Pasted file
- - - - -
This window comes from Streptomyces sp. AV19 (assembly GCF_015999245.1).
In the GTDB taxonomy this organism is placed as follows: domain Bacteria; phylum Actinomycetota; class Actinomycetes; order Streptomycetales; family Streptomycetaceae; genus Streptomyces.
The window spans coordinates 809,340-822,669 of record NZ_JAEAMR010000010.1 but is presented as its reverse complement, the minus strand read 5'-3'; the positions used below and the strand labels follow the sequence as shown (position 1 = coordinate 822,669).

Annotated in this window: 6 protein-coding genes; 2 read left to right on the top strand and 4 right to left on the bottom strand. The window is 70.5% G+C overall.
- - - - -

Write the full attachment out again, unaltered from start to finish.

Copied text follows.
This window comes from Streptomyces sp. AV19 (assembly GCF_015999245.1).
In the GTDB taxonomy this organism is placed as follows: domain Bacteria; phylum Actinomycetota; class Actinomycetes; order Streptomycetales; family Streptomycetaceae; genus Streptomyces.
The window spans coordinates 809,340-822,669 of record NZ_JAEAMR010000010.1 but is presented as its reverse complement, the minus strand read 5'-3'; the positions used below and the strand labels follow the sequence as shown (position 1 = coordinate 822,669).

Annotated in this window: 6 protein-coding genes; 2 read left to right on the top strand and 4 right to left on the bottom strand. The window is 70.5% G+C overall.